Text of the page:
We pass to injectors a token and then resolve this into a dependancy.

Injectors cache dependancies, so multiple calls result in the same instance being returned.

Different injectors hold different caches, so resolving the same token from a different injector will return a different instance.

We create child injectors from parent injectors.

A child injector will forward a request to their parent if it can’t resolve the token itself.

So far we’ve only covered providers that provide classes providers can provide other types of dependencies which is the topic of the next lecture.

Listing

Listing 1. script.ts
import {ReflectiveInjector} from '@angular/core';
import {OpaqueToken} from '@angular/core';


// Simple Injector Example
{
  console.log("Simple Injector Example");
  class MandrillService {
  }
  class SendGridService {
  }

  let injector = ReflectiveInjector.resolveAndCreate([
    MandrillService,
    SendGridService
  ]);
  let emailService = injector.get(MandrillService);
  console.log(emailService);

  // Injector Caching Example
  {
    console.log("Injector Caching Example");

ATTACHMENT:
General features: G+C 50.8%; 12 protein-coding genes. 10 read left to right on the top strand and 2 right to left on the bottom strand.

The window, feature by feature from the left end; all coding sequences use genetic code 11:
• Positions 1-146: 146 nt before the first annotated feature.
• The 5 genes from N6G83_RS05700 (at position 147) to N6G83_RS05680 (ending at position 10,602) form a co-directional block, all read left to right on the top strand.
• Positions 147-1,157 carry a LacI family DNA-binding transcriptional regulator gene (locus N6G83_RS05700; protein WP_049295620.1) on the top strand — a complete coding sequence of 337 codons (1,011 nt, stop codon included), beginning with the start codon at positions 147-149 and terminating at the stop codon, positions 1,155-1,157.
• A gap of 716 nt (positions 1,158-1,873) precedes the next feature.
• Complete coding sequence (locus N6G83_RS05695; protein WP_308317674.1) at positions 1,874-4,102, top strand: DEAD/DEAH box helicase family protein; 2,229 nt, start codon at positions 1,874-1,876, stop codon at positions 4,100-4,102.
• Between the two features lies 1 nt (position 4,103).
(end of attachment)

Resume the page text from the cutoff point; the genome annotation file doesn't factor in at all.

let emailService1 = injector.get(MandrillService);
    let emailService2 = injector.get(MandrillService);
    console.log(emailService1 === emailService2); // true
  }

  // Injector Caching Caching State Sharing Example
  {
    console.log("Injector Caching Caching State Sharing Example");
    let emailService1 = injector.get(MandrillService);
    emailService1.foo = "moo";

    let emailService2 = injector.get(MandrillService);
    console.log(emailService2.foo); // moo
  }

}

//  Child Injector Forwards Request to Parent
{
  console.log("Child Injector Forwards Request to Parent");
  class EmailService {
  }

  let injector = ReflectiveInjector.resolveAndCreate([EmailService]);
  let childInjector = injector.resolveAndCreateChild([]);

  console.log(injector.get(EmailService) === childInjector.get(EmailService)); // true
}

//  Child Injector Returns Different Instance
{
  console.log("Child Injector Returns Different Instance");
  class EmailService {
  }
  class PhoneService {
  }

  let injector = ReflectiveInjector.resolveAndCreate([EmailService]);
  let childInjector = injector.resolveAndCreateChild([EmailService]);

  console.log(injector.get(EmailService) === childInjector.get(EmailService));
}